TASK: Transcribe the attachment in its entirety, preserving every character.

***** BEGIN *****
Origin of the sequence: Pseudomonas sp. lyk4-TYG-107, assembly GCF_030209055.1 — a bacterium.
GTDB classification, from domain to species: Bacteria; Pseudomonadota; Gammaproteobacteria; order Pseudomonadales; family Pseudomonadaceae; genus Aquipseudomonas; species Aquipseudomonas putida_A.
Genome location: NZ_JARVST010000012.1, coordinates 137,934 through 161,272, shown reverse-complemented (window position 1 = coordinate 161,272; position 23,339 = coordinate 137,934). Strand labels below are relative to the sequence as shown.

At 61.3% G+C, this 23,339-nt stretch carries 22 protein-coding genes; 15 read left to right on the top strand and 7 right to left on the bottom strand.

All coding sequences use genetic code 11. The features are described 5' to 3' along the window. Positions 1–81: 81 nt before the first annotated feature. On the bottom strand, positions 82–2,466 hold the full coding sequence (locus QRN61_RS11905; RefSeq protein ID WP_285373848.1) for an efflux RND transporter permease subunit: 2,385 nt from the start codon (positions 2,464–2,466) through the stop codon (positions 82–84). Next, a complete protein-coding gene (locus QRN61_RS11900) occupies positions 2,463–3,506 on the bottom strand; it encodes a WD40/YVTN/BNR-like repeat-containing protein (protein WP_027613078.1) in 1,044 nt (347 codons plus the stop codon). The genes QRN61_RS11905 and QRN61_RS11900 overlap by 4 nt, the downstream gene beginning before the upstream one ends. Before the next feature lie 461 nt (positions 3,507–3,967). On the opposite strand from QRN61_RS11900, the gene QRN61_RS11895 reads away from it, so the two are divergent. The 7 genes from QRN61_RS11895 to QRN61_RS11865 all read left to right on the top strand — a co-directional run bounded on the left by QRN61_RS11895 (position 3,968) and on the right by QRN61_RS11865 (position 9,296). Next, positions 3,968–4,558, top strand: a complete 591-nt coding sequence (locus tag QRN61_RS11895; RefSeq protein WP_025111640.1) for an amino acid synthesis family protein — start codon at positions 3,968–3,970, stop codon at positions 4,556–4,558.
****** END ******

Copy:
Origin of the sequence: Pseudomonas sp. lyk4-TYG-107, assembly GCF_030209055.1 — a bacterium.
GTDB classification, from domain to species: Bacteria; Pseudomonadota; Gammaproteobacteria; order Pseudomonadales; family Pseudomonadaceae; genus Aquipseudomonas; species Aquipseudomonas putida_A.
Genome location: NZ_JARVST010000012.1, coordinates 137,934 through 161,272, shown reverse-complemented (window position 1 = coordinate 161,272; position 23,339 = coordinate 137,934). Strand labels below are relative to the sequence as shown.

At 61.3% G+C, this 23,339-nt stretch carries 22 protein-coding genes; 15 read left to right on the top strand and 7 right to left on the bottom strand.

All coding sequences use genetic code 11. The features are described 5' to 3' along the window. Positions 1–81: 81 nt before the first annotated feature. On the bottom strand, positions 82–2,466 hold the full coding sequence (locus QRN61_RS11905; RefSeq protein ID WP_285373848.1) for an efflux RND transporter permease subunit: 2,385 nt from the start codon (positions 2,464–2,466) through the stop codon (positions 82–84). Next, a complete protein-coding gene (locus QRN61_RS11900) occupies positions 2,463–3,506 on the bottom strand; it encodes a WD40/YVTN/BNR-like repeat-containing protein (protein WP_027613078.1) in 1,044 nt (347 codons plus the stop codon). The genes QRN61_RS11905 and QRN61_RS11900 overlap by 4 nt, the downstream gene beginning before the upstream one ends. Before the next feature lie 461 nt (positions 3,507–3,967). On the opposite strand from QRN61_RS11900, the gene QRN61_RS11895 reads away from it, so the two are divergent. The 7 genes from QRN61_RS11895 to QRN61_RS11865 all read left to right on the top strand — a co-directional run bounded on the left by QRN61_RS11895 (position 3,968) and on the right by QRN61_RS11865 (position 9,296). Next, positions 3,968–4,558, top strand: a complete 591-nt coding sequence (locus tag QRN61_RS11895; RefSeq protein WP_025111640.1) for an amino acid synthesis family protein — start codon at positions 3,968–3,970, stop codon at positions 4,556–4,558.